“teleSUR English Removed from Facebook for Second Time”
teleSUR English, August 14, 2018
“‘Deeply Disturbing’: For Second Time This Year, Facebook Suspends Left-Leaning teleSUR English without Explanation”
Jessica Corbett, Common Dreams, August 14, 2018
Just another ratchet click, advancing a policy that has already been established for some time:
“Facebook Says It Is Deleting Accounts at the Direction of the U.S. and Israeli Governments”
Glenn Greenwald, The Intercept, December 30, 2017
It's not surprising that Facebook finds straightforward reports of events that happen in the world to be “hateful, threatening or obscene.” I often feel that way myself. The difference is that it's not my policy to keep other people from finding out things that I already know.
Twitter has purged am author and critic of the American wars in the Middle East for sassing the Establishment too roughly. They also suspended two antiwar libertarians after they complained about the purge.
“I Was Banned for Life from Twitter”
Peter van Buren, The American Conservative, August 9, 2018
I suppose it's just as well. As a corporation, Twitter simply can't sustain an open, global forum for political ideas. It's not cost-effective.
It is now becoming commonplace for security offices at colleges and universities to monitor the social-media accounts of members of the College community for potential threats, crimes, and miscellaneous troublemaking. Sometimes they outsource the work to specialist companies (such as Social Sentinel, which curates and customizes a list of several thousand words whose appearance in posts can trigger investigations).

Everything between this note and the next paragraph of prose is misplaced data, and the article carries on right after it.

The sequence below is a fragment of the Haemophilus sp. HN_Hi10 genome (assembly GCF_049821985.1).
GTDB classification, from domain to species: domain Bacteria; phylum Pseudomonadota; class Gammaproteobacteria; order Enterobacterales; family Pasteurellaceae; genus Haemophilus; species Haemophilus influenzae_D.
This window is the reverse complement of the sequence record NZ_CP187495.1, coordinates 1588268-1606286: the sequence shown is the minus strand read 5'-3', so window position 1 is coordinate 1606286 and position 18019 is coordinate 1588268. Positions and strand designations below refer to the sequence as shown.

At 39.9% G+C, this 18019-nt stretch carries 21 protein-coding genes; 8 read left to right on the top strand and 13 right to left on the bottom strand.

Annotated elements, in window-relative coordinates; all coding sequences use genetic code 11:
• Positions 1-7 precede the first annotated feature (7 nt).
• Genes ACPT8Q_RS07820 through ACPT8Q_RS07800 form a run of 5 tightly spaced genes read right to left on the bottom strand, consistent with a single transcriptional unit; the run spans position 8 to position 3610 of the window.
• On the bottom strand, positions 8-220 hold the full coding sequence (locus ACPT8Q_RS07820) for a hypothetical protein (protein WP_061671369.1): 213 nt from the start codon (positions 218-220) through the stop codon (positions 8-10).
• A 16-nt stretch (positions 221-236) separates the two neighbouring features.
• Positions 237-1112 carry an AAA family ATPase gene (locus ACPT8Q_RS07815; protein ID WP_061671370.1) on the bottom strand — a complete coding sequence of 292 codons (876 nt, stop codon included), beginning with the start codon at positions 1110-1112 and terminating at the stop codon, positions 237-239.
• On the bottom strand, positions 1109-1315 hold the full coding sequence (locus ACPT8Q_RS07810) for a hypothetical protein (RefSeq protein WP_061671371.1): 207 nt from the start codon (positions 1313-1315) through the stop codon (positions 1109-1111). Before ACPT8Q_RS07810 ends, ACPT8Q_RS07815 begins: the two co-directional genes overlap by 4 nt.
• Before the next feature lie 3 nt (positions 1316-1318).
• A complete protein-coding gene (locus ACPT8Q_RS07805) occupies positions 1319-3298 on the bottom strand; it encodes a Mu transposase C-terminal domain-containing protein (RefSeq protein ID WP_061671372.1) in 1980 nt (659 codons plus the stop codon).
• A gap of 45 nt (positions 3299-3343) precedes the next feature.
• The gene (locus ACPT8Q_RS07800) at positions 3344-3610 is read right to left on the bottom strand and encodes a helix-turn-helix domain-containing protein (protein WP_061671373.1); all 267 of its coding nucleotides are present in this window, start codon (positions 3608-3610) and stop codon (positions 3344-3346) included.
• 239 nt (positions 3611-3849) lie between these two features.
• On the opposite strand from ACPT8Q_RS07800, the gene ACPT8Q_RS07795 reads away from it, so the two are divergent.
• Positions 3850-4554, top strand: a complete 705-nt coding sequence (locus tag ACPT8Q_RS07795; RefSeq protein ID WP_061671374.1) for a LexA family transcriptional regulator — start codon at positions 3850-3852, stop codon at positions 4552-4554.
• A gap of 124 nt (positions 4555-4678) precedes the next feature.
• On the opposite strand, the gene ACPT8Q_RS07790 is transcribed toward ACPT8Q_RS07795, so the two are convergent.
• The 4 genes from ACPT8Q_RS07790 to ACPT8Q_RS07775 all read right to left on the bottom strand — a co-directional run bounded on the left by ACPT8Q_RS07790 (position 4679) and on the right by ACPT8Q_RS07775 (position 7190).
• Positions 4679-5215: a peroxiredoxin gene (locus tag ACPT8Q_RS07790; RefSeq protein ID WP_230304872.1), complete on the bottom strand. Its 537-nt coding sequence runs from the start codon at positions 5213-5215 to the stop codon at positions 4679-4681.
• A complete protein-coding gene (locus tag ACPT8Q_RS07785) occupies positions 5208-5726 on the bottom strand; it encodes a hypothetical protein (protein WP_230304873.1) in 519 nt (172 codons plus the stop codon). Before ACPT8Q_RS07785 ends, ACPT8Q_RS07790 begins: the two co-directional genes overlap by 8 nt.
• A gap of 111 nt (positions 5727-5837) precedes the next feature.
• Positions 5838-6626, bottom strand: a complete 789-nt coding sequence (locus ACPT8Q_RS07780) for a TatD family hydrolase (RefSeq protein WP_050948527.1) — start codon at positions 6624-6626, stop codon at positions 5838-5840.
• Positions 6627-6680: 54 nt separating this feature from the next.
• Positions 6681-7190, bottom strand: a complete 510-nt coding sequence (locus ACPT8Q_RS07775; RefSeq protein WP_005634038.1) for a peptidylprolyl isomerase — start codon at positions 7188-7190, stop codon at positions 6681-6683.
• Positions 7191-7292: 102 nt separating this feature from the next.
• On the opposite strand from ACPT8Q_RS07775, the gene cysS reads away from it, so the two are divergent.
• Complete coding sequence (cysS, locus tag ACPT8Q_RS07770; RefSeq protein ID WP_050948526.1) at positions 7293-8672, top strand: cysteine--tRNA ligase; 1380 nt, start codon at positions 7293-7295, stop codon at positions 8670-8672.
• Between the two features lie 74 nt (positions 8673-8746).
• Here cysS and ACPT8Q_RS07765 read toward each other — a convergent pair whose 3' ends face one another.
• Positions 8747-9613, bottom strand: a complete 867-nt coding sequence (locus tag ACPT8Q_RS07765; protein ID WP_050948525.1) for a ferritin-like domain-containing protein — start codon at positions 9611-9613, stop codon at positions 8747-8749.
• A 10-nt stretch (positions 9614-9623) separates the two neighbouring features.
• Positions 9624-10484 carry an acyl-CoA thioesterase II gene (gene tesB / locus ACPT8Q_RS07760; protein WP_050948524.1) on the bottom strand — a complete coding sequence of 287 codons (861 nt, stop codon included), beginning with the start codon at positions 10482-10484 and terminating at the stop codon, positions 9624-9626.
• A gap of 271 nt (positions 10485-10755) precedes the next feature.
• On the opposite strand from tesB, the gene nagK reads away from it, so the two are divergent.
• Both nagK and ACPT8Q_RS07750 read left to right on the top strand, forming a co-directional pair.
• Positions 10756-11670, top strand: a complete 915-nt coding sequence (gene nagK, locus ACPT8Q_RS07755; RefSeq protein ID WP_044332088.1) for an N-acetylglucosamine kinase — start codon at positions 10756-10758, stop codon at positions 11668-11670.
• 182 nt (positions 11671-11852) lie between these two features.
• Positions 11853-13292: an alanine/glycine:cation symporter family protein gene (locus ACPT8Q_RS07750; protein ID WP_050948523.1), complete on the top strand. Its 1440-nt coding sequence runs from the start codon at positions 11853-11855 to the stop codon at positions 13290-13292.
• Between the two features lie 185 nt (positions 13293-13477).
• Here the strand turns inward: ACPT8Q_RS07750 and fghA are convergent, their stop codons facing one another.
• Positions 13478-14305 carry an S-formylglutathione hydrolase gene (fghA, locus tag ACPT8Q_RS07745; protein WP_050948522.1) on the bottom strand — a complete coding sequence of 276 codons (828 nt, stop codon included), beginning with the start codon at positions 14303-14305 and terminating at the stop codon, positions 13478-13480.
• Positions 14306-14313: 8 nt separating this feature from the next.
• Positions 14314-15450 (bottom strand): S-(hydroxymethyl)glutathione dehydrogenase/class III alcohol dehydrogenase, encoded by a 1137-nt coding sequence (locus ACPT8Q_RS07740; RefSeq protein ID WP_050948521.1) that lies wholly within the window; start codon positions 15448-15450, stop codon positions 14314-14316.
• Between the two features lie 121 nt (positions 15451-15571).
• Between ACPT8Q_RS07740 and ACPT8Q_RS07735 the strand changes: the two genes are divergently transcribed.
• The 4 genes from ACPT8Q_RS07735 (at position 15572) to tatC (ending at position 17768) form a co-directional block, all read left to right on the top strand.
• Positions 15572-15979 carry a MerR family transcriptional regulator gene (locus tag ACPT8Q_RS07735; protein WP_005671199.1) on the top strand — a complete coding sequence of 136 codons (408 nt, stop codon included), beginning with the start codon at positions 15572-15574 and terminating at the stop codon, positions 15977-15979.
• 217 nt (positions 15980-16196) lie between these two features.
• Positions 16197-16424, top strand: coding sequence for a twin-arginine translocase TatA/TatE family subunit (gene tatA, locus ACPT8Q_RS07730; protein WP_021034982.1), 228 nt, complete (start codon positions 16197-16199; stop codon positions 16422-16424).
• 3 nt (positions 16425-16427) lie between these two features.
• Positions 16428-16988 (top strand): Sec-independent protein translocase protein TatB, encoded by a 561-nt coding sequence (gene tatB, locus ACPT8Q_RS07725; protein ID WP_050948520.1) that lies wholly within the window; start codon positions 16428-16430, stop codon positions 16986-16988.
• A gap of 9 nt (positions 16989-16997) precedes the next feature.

“Big Brother: College Edition”
Jeremy Bauer-Wolf, Inside Higher Ed, December 21, 2017
“Social Media Monitoring: Beneficial or Big Brother?”
Amy Rock, Campus Safety Magazine, March 12, 2018
“University Police Surveil Student Social Media in Attempt to Make Campus Safer”
Ryne Weiss, Foundation for Individual Rights in Education, March 16, 2018
Put yourself in the shoes of a student on campus. What would you do if you're aware that anything you post may be flagged by the school administration or police for containing one of the keywords in Social Sentinel's library of harm? Do you make the decision to tweet less? Do you restrict your posts to friends only? It seems hard to imagine how you could moderate your tweets to avoid thousands of words when you have no idea what they are.
And assume you do get flagged and questioned by police. Many people would probably change their behavior. And while people might want to be mindful of what they post publicly online, fear of police and their school monitoring them and misinterpreting their messages shouldn't be something students have to navigate. …
The free exchange of ideas on campus is an invaluable and irreplaceable part of the ideal college experience, and the chilling effect of student social media surveillance actively undermines that.